LaRoche Industries, Inc. Crystal City Operations carries out highly documented maintenance checks on process equipment to ensure proper operations.  Process equipment examined by these checks includes among others; pressure vessels, storage tanks, piping systems, relief and vent systems, emergency shutdown systems, controls and pumps.  Maintenance operations are carried out by qualified personnel with previous training in maintenance practices.  Furthermore, these personnel are offered specialized trainin 
g as needed.  Any equipment deficiencies identified by the maintenance checks are corrected in a safe and timely manner. 
Management of Change 
Written procedures are in place at LaRoche Industries, Inc. Crystal City Operations to manage changes in process chemicals, technology, equipment and procedures.  The most recent review/revision of maintenance procedures was performed on 09/15/1998.  Process operators, maintenance personnel or any other employee whose job tasks are affected by a modification in process conditions are promptly made aware of and offered training to deal with the modification. 
Pre-startup Reviews 
Pre-startup safety reviews (PSSR) related to new processes and to modifications in established processes are conducted as a regular practice at LaRoche Industries, Inc. Crystal City Operations.  A PSSR has never been conducted for either of the Crystal City Plant's covered processes because neither process has been significantly modified since original design.  These revi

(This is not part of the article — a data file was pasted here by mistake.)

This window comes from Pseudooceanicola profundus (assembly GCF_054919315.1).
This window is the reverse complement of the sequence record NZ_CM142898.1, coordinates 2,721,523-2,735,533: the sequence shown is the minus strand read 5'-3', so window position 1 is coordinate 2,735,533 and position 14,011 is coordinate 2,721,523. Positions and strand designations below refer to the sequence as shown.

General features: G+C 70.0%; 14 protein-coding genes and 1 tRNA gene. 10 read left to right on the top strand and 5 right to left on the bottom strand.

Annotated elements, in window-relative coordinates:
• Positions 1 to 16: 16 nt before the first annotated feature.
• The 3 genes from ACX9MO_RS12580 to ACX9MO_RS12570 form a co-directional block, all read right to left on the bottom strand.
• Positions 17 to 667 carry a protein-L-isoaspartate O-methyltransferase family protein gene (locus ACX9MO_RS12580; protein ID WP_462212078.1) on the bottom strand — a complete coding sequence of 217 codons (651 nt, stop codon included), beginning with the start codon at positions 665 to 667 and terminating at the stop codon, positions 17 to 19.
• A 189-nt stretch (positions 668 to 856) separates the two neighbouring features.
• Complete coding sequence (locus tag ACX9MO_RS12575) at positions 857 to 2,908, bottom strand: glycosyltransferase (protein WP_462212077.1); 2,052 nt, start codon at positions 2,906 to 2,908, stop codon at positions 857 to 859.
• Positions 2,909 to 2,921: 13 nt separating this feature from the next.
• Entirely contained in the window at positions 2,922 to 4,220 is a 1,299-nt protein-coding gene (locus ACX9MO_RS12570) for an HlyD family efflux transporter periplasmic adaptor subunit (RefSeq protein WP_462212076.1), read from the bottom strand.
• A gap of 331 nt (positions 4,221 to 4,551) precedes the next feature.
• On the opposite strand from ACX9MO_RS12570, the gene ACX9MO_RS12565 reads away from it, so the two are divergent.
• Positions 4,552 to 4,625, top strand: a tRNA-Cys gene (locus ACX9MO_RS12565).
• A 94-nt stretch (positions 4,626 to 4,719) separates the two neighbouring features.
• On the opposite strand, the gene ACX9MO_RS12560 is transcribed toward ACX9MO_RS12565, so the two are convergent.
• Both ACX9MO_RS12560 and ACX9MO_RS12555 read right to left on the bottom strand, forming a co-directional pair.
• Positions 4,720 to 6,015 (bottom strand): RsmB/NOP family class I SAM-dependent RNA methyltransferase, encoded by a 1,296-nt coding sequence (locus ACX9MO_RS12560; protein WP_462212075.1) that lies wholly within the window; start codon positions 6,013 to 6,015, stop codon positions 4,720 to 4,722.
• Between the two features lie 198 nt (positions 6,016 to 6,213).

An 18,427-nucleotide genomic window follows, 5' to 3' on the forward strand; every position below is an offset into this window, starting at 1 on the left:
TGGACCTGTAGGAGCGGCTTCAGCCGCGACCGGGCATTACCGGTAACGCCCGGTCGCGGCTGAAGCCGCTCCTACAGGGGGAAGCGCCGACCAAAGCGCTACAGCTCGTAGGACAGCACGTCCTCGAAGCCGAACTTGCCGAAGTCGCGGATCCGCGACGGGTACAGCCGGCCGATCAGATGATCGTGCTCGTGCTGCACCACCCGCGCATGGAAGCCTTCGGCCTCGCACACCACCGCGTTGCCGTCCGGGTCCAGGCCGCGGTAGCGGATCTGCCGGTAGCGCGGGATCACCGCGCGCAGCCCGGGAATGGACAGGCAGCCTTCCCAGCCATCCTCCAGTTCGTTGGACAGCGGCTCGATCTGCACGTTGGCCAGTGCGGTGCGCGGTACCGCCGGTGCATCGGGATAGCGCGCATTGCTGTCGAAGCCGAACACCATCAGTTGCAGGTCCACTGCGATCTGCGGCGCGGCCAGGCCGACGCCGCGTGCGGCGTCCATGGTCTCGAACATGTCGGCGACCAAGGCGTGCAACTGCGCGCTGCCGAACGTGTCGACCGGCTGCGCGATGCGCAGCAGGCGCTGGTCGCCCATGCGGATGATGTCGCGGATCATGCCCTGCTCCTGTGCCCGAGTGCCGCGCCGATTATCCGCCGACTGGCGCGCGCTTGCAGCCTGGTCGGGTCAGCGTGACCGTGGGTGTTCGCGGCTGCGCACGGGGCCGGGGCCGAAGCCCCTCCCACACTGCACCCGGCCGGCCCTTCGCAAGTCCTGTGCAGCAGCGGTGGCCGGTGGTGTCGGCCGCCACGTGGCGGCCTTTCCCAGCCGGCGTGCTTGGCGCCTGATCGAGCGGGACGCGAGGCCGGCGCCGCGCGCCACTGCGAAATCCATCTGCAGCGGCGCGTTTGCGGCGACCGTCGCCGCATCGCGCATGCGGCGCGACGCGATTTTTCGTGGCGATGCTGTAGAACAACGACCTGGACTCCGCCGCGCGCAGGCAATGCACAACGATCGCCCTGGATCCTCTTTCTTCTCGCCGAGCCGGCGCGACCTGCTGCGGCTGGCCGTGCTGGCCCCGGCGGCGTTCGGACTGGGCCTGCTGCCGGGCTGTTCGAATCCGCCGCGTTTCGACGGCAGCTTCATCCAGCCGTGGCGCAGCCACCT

ews are conducted to confirm that construction, equipment, operating and maintenance procedures are suitable for safe startup prior to placing equipment into operation. 
Compliance Audits 
LaRoche Industries, Inc. Crystal City Operations conducts audits on a regular basis to determine whether the provisions set out under the RMP rule are being implemented.  The most recent compliance audit was conducted on 09/15/1998.  These audits are carried out at least every 3 years and any corrective actions required as a result of the audits are undertaken in a safe and prompt manner. 
Incident Investigation 
LaRoche Industries, Inc. Crystal City Operations promptly investigates any incident that has resulted in, or could reasonably result in a catastrophic release of a regulated substance.  These investigations are undertaken to identify the situation leading to the incident as well as any corrective actions to prevent the release from reoccurring.  All reports are retained for a minimum of 5 year 
Employee Participation